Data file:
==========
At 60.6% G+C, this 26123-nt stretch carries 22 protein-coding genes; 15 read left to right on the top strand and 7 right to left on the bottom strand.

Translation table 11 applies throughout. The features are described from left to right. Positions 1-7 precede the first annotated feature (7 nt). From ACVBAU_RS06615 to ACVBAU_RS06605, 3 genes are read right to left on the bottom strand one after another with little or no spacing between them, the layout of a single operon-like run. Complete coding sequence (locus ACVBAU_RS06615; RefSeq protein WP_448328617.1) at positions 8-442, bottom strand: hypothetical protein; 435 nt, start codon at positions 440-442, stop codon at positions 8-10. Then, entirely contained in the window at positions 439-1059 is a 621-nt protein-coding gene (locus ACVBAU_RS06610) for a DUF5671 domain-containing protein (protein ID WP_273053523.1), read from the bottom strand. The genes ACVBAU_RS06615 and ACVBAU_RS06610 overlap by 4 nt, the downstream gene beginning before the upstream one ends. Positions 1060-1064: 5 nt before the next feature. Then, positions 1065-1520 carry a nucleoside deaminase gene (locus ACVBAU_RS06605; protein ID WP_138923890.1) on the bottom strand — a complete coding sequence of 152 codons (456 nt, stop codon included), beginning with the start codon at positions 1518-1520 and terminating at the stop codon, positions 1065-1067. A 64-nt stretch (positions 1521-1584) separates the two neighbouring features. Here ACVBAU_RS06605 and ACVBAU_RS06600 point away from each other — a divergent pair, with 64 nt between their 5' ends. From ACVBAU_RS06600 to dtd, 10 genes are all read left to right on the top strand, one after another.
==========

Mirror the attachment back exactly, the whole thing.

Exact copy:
At 60.6% G+C, this 26123-nt stretch carries 22 protein-coding genes; 15 read left to right on the top strand and 7 right to left on the bottom strand.

Translation table 11 applies throughout. The features are described from left to right. Positions 1-7 precede the first annotated feature (7 nt). From ACVBAU_RS06615 to ACVBAU_RS06605, 3 genes are read right to left on the bottom strand one after another with little or no spacing between them, the layout of a single operon-like run. Complete coding sequence (locus ACVBAU_RS06615; RefSeq protein WP_448328617.1) at positions 8-442, bottom strand: hypothetical protein; 435 nt, start codon at positions 440-442, stop codon at positions 8-10. Then, entirely contained in the window at positions 439-1059 is a 621-nt protein-coding gene (locus ACVBAU_RS06610) for a DUF5671 domain-containing protein (protein ID WP_273053523.1), read from the bottom strand. The genes ACVBAU_RS06615 and ACVBAU_RS06610 overlap by 4 nt, the downstream gene beginning before the upstream one ends. Positions 1060-1064: 5 nt before the next feature. Then, positions 1065-1520 carry a nucleoside deaminase gene (locus ACVBAU_RS06605; protein ID WP_138923890.1) on the bottom strand — a complete coding sequence of 152 codons (456 nt, stop codon included), beginning with the start codon at positions 1518-1520 and terminating at the stop codon, positions 1065-1067. A 64-nt stretch (positions 1521-1584) separates the two neighbouring features. Here ACVBAU_RS06605 and ACVBAU_RS06600 point away from each other — a divergent pair, with 64 nt between their 5' ends. From ACVBAU_RS06600 to dtd, 10 genes are all read left to right on the top strand, one after another.